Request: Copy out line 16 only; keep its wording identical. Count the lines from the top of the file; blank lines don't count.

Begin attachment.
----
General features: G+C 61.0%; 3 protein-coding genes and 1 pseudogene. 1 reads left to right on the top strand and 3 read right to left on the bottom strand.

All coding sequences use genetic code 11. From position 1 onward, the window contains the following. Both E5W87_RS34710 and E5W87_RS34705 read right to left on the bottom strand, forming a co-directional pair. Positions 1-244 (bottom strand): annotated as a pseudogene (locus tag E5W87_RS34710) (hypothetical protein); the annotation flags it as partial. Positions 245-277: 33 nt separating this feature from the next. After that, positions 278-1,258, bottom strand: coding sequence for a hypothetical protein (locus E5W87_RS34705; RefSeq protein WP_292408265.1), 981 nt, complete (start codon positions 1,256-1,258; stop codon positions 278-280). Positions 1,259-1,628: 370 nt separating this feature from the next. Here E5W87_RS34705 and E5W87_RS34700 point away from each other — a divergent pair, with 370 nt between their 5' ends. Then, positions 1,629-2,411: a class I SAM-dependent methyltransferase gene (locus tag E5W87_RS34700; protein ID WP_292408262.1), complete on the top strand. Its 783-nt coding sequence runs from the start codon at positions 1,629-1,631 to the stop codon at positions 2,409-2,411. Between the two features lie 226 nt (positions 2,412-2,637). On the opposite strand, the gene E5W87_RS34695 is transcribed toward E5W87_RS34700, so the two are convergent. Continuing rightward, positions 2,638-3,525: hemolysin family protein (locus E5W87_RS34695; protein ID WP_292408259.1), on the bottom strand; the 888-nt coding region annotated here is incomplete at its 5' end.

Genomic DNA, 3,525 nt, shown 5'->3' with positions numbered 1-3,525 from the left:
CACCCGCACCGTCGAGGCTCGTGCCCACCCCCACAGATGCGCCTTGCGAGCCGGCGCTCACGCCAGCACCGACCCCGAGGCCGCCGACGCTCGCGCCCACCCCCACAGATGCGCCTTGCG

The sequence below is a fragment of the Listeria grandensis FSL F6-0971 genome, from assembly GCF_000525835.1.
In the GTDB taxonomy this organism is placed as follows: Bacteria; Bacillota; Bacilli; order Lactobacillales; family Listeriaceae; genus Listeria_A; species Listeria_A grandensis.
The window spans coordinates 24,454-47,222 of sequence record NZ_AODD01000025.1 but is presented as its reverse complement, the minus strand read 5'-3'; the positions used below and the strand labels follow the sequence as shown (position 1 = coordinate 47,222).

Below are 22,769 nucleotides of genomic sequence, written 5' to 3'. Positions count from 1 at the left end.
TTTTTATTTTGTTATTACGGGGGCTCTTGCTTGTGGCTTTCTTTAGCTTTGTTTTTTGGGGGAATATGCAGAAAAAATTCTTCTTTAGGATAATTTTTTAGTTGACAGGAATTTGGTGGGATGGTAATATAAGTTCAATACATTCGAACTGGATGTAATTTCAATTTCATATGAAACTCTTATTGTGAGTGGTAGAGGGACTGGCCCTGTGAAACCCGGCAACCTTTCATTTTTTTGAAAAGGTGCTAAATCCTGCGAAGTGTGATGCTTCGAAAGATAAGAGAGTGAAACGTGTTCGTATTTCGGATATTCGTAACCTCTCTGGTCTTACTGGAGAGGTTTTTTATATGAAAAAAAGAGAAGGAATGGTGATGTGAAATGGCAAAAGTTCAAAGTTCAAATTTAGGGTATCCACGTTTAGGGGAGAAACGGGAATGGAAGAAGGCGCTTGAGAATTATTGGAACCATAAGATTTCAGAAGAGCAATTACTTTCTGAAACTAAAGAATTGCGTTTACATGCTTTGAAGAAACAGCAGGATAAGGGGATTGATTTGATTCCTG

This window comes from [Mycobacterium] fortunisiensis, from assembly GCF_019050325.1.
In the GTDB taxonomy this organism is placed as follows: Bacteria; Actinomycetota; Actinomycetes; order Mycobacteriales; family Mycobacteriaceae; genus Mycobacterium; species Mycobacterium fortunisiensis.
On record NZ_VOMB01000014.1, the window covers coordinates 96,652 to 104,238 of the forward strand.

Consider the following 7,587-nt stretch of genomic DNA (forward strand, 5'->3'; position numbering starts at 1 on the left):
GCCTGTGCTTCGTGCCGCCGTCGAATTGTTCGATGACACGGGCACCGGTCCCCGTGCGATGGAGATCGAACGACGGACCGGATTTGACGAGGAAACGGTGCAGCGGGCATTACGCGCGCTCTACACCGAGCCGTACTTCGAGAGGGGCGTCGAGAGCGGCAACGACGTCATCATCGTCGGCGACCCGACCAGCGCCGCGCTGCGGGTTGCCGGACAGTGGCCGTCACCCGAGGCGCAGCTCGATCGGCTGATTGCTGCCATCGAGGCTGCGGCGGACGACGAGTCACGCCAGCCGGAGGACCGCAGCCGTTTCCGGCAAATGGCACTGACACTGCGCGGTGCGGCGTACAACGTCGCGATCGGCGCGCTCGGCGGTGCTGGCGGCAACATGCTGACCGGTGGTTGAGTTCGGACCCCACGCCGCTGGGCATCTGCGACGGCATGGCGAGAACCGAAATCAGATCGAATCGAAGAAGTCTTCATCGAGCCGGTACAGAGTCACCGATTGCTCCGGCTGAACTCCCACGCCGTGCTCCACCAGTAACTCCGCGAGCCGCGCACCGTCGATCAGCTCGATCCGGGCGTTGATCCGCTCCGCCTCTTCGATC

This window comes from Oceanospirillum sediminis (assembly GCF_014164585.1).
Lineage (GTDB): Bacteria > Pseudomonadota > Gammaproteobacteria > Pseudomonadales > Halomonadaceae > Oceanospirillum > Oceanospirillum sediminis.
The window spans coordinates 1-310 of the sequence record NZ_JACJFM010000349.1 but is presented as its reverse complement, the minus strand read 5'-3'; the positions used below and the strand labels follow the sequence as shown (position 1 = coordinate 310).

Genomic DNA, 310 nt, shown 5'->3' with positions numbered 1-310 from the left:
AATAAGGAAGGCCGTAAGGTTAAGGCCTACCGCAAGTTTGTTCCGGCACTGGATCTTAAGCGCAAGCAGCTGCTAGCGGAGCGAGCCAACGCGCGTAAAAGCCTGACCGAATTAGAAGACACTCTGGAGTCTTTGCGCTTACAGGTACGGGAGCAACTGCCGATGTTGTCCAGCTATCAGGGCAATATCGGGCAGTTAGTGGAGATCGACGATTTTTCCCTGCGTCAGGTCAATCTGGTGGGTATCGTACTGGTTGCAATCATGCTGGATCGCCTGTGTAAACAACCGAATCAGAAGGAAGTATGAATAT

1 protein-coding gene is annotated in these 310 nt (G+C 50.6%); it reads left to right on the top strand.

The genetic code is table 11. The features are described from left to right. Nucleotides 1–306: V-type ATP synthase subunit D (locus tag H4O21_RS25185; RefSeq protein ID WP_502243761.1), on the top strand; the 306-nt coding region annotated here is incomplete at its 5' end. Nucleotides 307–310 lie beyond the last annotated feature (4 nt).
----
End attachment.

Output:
Lineage (GTDB): Bacteria > Pseudomonadota > Gammaproteobacteria > Pseudomonadales > Halomonadaceae > Oceanospirillum > Oceanospirillum sediminis.